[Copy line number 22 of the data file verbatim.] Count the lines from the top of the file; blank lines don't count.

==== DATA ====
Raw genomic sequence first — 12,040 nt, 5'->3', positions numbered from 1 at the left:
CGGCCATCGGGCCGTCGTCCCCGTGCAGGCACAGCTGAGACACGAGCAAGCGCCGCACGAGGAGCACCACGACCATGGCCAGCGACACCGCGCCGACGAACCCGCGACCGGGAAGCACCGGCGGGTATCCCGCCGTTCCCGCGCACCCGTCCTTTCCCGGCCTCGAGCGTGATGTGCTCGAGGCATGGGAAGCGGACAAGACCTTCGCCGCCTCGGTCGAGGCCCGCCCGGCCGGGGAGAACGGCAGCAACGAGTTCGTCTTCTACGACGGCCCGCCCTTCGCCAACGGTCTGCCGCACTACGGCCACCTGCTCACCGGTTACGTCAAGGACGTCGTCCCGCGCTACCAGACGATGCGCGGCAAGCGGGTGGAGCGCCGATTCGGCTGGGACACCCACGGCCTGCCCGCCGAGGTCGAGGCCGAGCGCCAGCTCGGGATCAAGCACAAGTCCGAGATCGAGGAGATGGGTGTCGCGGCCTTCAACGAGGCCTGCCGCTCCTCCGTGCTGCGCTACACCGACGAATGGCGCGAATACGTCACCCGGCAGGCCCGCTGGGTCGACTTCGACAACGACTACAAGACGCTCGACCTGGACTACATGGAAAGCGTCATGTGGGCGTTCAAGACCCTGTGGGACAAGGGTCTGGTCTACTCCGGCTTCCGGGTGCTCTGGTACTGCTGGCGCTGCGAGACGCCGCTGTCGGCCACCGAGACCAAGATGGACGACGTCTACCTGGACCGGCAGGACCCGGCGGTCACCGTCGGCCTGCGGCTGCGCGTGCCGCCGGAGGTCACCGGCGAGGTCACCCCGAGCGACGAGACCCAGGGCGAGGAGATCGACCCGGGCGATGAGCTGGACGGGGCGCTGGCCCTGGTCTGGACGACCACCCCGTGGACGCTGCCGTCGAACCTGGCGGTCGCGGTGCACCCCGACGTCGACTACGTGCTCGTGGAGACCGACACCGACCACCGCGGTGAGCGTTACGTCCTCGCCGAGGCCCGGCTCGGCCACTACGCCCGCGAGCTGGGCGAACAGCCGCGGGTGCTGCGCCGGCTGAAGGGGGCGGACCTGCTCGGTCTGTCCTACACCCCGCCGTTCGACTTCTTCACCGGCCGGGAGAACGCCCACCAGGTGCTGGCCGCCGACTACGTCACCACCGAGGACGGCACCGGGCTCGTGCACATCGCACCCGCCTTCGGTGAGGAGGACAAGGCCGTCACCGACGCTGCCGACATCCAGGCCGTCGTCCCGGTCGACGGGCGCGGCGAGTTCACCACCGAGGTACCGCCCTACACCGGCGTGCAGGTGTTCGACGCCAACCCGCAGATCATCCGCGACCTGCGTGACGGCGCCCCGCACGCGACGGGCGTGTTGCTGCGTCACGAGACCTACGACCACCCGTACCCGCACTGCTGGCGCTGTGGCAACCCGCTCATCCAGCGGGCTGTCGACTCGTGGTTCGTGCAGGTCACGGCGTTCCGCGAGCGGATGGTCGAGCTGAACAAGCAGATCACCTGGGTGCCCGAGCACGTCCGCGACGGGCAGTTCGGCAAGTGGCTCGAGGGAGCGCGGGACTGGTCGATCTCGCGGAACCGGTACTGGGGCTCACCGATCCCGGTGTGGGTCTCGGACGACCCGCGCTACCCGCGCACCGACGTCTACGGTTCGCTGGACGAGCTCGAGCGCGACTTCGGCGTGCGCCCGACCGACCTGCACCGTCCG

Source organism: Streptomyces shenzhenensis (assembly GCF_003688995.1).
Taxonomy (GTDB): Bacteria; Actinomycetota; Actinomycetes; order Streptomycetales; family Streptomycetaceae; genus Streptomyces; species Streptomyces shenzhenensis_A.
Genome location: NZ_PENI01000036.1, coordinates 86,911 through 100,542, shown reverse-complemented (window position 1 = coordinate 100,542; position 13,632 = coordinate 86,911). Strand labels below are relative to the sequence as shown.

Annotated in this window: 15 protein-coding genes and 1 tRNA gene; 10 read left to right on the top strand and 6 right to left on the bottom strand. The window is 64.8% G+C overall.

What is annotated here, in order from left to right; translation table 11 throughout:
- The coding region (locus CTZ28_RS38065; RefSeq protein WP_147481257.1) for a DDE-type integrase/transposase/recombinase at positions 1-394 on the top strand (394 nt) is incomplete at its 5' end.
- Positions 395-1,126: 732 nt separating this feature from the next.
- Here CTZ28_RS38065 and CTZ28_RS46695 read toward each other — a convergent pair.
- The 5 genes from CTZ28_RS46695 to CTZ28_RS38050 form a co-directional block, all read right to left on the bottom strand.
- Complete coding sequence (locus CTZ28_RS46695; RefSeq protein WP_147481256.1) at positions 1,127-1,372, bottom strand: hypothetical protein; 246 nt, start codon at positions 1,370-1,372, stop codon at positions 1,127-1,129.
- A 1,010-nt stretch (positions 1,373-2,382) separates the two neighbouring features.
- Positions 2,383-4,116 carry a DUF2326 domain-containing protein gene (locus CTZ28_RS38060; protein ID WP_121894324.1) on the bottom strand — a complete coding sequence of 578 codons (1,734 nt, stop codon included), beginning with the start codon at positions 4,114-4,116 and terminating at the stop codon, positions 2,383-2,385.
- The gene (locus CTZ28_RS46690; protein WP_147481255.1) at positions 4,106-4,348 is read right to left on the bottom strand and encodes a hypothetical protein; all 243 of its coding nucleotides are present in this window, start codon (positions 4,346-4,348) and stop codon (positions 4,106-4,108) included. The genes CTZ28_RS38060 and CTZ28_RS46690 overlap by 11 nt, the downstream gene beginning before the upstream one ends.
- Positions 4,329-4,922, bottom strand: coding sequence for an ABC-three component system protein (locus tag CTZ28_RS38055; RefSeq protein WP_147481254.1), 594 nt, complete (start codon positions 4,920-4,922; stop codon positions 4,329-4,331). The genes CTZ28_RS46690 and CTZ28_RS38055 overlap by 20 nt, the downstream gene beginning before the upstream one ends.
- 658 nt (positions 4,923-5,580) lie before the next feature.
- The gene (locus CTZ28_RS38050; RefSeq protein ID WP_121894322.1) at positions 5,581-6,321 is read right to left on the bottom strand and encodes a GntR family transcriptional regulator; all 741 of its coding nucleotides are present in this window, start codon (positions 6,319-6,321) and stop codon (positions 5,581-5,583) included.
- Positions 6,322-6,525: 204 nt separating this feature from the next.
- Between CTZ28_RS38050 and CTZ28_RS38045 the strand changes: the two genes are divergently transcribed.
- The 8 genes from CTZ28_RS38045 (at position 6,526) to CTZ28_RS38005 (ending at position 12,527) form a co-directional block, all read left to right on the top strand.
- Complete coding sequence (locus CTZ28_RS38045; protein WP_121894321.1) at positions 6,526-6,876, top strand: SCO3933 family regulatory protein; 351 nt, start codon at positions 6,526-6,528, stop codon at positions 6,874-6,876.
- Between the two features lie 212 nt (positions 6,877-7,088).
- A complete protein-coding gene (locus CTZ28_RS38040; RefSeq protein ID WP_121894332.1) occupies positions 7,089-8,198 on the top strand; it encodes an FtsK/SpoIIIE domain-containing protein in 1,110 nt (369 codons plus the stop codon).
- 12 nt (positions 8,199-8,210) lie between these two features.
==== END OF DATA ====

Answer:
- Complete coding sequence (locus CTZ28_RS38045; protein WP_121894321.1) at positions 6,526-6,876, top strand: SCO3933 family regulatory protein; 351 nt, start codon at positions 6,526-6,528, stop codon at positions 6,874-6,876.